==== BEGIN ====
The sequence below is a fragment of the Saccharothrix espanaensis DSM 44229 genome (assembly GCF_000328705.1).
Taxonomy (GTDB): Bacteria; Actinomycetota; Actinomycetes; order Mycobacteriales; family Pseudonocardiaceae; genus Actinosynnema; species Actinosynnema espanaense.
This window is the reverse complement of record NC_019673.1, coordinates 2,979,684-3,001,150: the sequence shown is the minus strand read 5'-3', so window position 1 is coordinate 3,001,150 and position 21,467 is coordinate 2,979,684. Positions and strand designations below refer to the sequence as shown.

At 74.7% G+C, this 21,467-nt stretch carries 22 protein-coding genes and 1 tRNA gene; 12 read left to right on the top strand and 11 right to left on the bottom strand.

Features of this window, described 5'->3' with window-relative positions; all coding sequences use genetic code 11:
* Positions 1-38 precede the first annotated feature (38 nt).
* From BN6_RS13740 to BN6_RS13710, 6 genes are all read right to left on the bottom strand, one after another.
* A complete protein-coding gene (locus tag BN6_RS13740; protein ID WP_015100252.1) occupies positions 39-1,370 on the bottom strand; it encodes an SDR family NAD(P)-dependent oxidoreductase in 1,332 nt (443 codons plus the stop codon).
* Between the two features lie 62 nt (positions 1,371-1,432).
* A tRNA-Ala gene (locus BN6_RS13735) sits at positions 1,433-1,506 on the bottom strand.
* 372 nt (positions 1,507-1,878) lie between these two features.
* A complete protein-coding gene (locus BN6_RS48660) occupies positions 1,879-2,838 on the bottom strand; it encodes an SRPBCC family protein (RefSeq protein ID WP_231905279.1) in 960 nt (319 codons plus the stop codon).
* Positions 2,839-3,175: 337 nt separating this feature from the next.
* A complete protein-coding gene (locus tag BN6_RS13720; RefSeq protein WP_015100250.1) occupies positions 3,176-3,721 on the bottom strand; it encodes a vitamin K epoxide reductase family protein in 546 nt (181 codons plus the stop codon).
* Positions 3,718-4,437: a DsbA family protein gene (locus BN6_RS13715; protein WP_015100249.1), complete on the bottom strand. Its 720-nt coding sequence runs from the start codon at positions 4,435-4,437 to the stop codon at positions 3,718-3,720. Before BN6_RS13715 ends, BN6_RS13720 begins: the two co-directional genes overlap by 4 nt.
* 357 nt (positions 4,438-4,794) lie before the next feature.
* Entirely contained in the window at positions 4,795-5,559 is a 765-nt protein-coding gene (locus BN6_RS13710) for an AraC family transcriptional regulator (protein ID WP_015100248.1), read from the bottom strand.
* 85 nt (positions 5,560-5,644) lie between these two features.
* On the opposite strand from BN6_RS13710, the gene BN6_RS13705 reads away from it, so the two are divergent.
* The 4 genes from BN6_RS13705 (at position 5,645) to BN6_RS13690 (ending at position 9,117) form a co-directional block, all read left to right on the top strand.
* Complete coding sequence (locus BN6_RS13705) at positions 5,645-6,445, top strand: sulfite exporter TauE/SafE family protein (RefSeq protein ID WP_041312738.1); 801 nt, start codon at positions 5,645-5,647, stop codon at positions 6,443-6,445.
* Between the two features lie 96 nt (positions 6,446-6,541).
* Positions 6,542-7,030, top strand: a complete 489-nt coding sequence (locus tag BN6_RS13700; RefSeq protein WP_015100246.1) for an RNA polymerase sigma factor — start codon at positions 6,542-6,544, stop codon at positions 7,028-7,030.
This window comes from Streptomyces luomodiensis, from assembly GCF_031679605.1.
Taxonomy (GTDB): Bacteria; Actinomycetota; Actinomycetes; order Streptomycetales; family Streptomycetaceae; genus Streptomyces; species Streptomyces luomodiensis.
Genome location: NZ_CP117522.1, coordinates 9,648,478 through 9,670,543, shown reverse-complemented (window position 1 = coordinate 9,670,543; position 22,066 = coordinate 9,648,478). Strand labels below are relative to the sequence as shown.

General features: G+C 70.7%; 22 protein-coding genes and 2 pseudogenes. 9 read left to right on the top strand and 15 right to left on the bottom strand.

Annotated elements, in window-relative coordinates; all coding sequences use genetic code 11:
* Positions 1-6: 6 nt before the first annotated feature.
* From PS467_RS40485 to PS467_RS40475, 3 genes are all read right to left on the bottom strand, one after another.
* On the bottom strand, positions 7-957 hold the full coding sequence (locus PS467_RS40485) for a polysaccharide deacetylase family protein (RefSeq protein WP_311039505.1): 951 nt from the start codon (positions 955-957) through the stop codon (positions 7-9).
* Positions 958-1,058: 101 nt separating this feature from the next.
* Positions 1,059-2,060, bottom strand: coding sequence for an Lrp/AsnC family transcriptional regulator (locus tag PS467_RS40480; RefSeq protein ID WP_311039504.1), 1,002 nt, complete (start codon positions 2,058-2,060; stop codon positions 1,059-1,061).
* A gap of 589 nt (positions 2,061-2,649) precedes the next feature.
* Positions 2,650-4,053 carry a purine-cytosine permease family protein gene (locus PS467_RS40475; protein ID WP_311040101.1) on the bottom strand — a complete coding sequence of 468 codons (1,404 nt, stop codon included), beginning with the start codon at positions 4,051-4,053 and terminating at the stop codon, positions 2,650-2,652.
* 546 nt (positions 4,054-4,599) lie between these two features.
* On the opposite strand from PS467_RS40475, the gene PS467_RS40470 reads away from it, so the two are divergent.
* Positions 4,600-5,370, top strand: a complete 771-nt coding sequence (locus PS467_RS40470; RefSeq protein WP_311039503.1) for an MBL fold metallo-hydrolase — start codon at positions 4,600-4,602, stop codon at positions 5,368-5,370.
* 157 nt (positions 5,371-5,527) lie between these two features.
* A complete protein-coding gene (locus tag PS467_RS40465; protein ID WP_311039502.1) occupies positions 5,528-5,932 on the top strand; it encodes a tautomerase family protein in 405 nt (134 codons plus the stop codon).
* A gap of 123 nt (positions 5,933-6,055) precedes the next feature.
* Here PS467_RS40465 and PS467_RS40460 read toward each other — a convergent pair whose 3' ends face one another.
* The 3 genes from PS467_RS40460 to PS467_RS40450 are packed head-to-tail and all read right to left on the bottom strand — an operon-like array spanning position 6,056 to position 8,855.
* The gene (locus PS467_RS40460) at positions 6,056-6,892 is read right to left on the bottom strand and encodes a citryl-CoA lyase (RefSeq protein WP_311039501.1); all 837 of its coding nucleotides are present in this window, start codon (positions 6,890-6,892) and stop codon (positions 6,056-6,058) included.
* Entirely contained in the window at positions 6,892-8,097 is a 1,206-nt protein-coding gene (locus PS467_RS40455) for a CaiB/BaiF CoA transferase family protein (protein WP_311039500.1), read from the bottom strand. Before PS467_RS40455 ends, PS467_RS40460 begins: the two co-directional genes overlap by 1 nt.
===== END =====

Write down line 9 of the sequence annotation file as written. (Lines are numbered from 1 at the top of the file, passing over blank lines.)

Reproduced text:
* Between the two features lie 62 nt (positions 1,371-1,432).